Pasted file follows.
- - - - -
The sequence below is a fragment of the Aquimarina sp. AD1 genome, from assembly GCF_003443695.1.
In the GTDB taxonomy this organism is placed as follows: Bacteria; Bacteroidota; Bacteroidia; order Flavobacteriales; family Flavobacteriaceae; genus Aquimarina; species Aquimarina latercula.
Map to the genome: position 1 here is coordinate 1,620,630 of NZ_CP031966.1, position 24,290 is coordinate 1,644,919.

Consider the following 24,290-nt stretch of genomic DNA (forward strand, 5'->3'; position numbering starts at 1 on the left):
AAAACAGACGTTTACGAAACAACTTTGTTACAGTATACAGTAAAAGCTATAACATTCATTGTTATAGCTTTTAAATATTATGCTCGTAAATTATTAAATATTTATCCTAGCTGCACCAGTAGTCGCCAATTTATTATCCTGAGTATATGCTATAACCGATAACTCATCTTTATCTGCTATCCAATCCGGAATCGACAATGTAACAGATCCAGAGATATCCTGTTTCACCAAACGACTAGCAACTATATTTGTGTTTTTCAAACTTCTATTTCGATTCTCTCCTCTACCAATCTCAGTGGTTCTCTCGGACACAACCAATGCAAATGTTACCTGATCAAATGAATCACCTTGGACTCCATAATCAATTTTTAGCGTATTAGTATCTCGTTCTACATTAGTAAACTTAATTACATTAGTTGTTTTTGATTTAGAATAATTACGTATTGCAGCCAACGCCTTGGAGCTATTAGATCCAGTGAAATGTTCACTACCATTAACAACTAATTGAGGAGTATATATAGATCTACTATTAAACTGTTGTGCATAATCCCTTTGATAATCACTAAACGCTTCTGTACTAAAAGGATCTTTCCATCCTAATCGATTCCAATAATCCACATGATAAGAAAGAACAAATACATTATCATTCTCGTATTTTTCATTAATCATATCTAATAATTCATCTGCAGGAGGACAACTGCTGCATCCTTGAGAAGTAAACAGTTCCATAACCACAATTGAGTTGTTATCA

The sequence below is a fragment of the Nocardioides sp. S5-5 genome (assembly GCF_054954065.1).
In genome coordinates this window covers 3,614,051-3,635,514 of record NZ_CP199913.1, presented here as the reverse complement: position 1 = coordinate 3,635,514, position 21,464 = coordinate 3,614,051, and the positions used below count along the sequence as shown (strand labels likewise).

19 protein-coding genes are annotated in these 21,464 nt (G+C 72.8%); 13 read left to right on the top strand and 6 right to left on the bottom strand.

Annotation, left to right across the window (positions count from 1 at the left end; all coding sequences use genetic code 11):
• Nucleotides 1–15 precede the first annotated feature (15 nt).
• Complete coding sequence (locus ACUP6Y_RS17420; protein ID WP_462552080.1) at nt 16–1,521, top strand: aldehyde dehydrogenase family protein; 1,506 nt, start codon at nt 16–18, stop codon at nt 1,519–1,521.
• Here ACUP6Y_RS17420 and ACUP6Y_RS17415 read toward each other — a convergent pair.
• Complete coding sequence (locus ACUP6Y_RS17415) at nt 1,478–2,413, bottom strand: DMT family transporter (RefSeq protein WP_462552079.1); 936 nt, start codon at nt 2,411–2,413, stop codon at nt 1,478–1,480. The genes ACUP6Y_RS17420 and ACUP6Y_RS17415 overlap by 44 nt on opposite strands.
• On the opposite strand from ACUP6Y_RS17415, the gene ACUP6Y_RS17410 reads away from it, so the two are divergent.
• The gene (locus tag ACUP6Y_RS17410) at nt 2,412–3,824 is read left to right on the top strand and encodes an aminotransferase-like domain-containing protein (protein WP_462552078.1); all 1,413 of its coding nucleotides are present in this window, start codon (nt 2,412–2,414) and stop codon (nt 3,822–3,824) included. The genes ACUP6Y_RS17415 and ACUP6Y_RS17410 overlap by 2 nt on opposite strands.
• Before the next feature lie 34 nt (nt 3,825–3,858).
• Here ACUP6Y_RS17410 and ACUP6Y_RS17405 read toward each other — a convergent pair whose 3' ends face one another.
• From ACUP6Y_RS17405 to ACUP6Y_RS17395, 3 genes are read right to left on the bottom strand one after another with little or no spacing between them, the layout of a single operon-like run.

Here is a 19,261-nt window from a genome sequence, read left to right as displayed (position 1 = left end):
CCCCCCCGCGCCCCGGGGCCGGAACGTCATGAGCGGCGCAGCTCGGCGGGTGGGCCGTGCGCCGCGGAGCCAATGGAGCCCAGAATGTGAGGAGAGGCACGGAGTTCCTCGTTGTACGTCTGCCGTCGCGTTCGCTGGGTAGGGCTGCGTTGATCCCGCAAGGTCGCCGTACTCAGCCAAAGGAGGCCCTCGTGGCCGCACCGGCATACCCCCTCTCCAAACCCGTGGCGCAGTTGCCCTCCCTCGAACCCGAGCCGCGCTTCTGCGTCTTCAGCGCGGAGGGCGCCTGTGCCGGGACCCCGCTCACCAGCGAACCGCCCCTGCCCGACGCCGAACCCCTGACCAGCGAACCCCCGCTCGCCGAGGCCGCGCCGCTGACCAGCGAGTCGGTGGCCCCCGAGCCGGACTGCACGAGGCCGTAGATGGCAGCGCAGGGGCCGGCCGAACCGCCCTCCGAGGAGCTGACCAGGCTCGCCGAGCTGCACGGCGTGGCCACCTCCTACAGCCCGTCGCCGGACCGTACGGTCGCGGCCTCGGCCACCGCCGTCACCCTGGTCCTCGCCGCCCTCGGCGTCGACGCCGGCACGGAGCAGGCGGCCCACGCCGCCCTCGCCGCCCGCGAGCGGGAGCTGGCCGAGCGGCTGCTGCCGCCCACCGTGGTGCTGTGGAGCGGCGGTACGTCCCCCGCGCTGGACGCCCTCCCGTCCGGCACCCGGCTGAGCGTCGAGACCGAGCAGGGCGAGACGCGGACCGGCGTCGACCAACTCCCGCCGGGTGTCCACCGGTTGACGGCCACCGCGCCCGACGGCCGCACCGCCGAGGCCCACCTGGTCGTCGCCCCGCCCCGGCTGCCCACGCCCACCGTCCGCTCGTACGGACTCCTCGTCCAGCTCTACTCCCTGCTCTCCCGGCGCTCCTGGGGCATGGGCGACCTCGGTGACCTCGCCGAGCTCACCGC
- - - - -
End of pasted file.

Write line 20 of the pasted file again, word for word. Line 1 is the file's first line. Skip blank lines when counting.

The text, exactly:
CCCCCCCGCGCCCCGGGGCCGGAACGTCATGAGCGGCGCAGCTCGGCGGGTGGGCCGTGCGCCGCGGAGCCAATGGAGCCCAGAATGTGAGGAGAGGCACGGAGTTCCTCGTTGTACGTCTGCCGTCGCGTTCGCTGGGTAGGGCTGCGTTGATCCCGCAAGGTCGCCGTACTCAGCCAAAGGAGGCCCTCGTGGCCGCACCGGCATACCCCCTCTCCAAACCCGTGGCGCAGTTGCCCTCCCTCGAACCCGAGCCGCGCTTCTGCGTCTTCAGCGCGGAGGGCGCCTGTGCCGGGACCCCGCTCACCAGCGAACCGCCCCTGCCCGACGCCGAACCCCTGACCAGCGAACCCCCGCTCGCCGAGGCCGCGCCGCTGACCAGCGAGTCGGTGGCCCCCGAGCCGGACTGCACGAGGCCGTAGATGGCAGCGCAGGGGCCGGCCGAACCGCCCTCCGAGGAGCTGACCAGGCTCGCCGAGCTGCACGGCGTGGCCACCTCCTACAGCCCGTCGCCGGACCGTACGGTCGCGGCCTCGGCCACCGCCGTCACCCTGGTCCTCGCCGCCCTCGGCGTCGACGCCGGCACGGAGCAGGCGGCCCACGCCGCCCTCGCCGCCCGCGAGCGGGAGCTGGCCGAGCGGCTGCTGCCGCCCACCGTGGTGCTGTGGAGCGGCGGTACGTCCCCCGCGCTGGACGCCCTCCCGTCCGGCACCCGGCTGAGCGTCGAGACCGAGCAGGGCGAGACGCGGACCGGCGTCGACCAACTCCCGCCGGGTGTCCACCGGTTGACGGCCACCGCGCCCGACGGCCGCACCGCCGAGGCCCACCTGGTCGTCGCCCCGCCCCGGCTGCCCACGCCCACCGTCCGCTCGTACGGACTCCTCGTCCAGCTCTACTCCCTGCTCTCCCGGCGCTCCTGGGGCATGGGCGACCTCGGTGACCTCGCCGAGCTCACCGC